I’m told we were somewhat lucky to get one close to our house so quickly, as there can be wait lists. I’m also told that the South African Post Office (SAPO) is not very reliable, but so far we have not had any problems (unless you consider a lack of speed a problem). Nothing has been lost (that I know of). And they do have very beautiful stamps! When I tried to find out more about the reliability of SAPO, I came across news stories about Amazon blacklisting it in 2008, as the only African country, due to heavy theft (which, according to those stories, a postal spokesman, when asked about it, blamed on those boxes having “Amazon written all over them” and therefore being very tempting). However, none of these reports were from what I’d consider reputable news sites, and at any rate I could not find any reference to blacklisting on Amazon’s international shipping page, so if there was a problem I would say it must at least have improved. (Although, curiously, I was only able to access Amazon’s Africa shipping page through a proxy server, something that has happened to me here for Pottery Barn and the Johnson County Public Library sites as well, making me feel like I’m a Chinese dissident sneaking an order for sofa cushions past the authorities…)
I think I’ve already mentioned that our houses here don’t have mailboxes. There simply is no mail service to your house. Please take a moment and reflect on the comforts of daily mail delivery, right to your doorstep. I know it is very fashionable in the U.S. to bash government and taxes, but I’m sure most Americans would be very offended if they had to retrieve their mail somewhere else like I now have to, whatever the tax rate. I will come back to this theme when I discuss the local public libraries!
Anyway, one of the first things you do when moving here is to apply for a PO Box, for an annual fee of R249. These boxes can be found pretty much anywhere. Most shopping centers feature a battery of them somewhere to the side, where you can drive up and get your mail.
I digress. As I stood in line at the post office yesterday (closest to Dainfern Estate there is one right by the Broadacres/Cedar Rd gate, or in Valley Shopping Centre by the Dainfern College gate), I was struck by the realization that post offices all over the world are exactly the same. They are all very drab, there is usually some kind of counter in the middle with stacks of various forms, a pen dangling off a chain nearby, and you find yourself facing 5 windows but only precisely one is actually occupied by a not very fast moving attendant. So while waiting you are forced to study the walls and find yourself reading and re-reading the “complaints filing procedure” and “how to make the post office a crime-free zone.” A poster featuring the South African post office mission statement made me chuckle: “We strive to be one of the top 10 postal services in the world.” Really? Number 10? I would say even the third best is probably not very well loved amongst its people, so isn’t shooting for tenth a little bit of a low aim? Then again, if the competition involves delivering mail to people’s doorsteps, maybe number 10 is a definite step up!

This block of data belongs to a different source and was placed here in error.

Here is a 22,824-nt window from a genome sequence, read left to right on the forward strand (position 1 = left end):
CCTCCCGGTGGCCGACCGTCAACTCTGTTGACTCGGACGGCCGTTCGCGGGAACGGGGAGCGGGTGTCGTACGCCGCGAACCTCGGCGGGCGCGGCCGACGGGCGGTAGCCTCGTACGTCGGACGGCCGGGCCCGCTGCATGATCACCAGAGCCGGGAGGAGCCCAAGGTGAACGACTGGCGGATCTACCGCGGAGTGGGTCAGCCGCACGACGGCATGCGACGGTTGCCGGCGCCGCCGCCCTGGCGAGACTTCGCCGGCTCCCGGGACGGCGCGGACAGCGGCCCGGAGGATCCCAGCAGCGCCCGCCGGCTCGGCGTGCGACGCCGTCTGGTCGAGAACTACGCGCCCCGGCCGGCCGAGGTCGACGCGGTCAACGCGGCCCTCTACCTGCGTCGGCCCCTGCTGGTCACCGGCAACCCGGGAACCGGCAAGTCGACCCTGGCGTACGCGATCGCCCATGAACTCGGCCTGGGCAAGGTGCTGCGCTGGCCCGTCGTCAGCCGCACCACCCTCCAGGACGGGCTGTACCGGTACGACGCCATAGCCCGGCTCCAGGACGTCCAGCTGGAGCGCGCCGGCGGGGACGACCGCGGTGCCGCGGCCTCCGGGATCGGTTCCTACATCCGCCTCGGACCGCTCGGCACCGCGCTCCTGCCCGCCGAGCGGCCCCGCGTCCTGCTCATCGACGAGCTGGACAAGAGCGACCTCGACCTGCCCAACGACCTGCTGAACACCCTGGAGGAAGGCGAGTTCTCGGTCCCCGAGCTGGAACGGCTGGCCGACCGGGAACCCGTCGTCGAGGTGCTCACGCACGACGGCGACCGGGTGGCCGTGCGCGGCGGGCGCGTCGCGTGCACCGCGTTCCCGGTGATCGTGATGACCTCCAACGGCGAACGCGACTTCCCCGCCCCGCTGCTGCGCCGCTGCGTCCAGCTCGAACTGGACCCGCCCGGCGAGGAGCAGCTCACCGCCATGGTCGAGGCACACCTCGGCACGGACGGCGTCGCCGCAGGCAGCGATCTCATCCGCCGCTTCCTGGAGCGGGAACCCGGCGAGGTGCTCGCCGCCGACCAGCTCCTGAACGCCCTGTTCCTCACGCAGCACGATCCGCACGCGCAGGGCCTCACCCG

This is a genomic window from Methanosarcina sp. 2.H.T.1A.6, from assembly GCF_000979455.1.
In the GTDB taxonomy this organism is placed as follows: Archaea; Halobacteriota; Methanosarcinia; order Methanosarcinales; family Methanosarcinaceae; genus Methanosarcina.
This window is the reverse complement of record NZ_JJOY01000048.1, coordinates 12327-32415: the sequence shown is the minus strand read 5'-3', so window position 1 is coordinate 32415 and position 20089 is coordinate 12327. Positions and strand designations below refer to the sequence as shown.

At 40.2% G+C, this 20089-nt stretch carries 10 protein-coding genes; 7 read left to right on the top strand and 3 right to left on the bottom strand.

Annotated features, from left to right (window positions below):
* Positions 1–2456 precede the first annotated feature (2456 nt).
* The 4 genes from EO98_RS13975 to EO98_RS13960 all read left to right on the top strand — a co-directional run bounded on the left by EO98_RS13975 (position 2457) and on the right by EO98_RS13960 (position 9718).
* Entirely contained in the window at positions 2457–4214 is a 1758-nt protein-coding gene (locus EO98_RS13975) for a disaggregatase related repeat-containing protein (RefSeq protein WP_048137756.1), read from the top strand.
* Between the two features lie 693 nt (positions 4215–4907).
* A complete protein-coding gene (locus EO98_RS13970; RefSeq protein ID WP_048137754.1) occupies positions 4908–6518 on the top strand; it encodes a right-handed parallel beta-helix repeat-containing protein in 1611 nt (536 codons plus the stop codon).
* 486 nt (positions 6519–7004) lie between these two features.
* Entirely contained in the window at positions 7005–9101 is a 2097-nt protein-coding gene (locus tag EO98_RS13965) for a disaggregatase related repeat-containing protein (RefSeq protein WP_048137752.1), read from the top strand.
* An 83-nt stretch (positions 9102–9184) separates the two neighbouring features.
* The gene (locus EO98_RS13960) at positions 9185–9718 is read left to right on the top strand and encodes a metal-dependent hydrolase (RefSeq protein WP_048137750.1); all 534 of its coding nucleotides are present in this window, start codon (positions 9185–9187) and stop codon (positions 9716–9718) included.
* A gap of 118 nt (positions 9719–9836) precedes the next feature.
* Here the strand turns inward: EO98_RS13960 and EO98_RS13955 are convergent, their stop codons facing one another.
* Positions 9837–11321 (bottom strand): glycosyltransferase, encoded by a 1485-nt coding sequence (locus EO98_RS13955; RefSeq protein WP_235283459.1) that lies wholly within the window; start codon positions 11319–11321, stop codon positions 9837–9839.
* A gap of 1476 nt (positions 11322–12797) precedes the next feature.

On the bright side, I don’t have to go to the post office very often. And, come to think of it, not to our PO box either. We go about once a week and half the time find it empty. I’m almost ecstatic when I do find the bank statement or the pest control invoice, which I think are the only two items sent to us by mail. All financial transactions are accomplished (once you have your bank account!) via electronic funds transfer (EFT), and that alone cuts down your flow of letters drastically. By the way, I have to take a few minutes here and, in the spirit of fairness (since I’ve done my fair share of complaining about all the things that have been difficult here), praise the South African banking system. It is way ahead of the U.S. in many aspects. Trust me, you won’t find many countries where people still write checks, but Americans do it quite happily.
But back to my goal of educating other expats. So you’ve made sure you have your PO box, wonderful. Now, if you want to send more important or time-sensitive mail, you might want to take it to PostNet , an affordable private parcel and letter service. They have offices in most shopping centers, the Broadacres and Fourways Mall ones being the closest to Dainfern Estate. If you mail an international letter via PostNet, it will be shipped to London on the next plane, and then enter the regular U.K. Postal Service there. This keeps the rate for a regular letter down to R22 (about $3) and ensures delivery in about a week. (I hope they made sure the U.K. is ranked somewhere at the top of postal services).
Fedex and DHL of course are options as well, and they DO deliver right to your house, but they are expensive. Another option for your local mail is one of the myriad courier services operated by motor scooter. This is how our Movies4Africa DVDs are delivered and picked up.
All in all, I would say your mail delivery does work fairly well in South Africa. But receiving and sending mail seems to be a much smaller part of life here, propelling us much farther on the path to a paperless world than we’ve ever been. It might be one of those areas where the developing world leapfrogs the first world when new technologies emerge.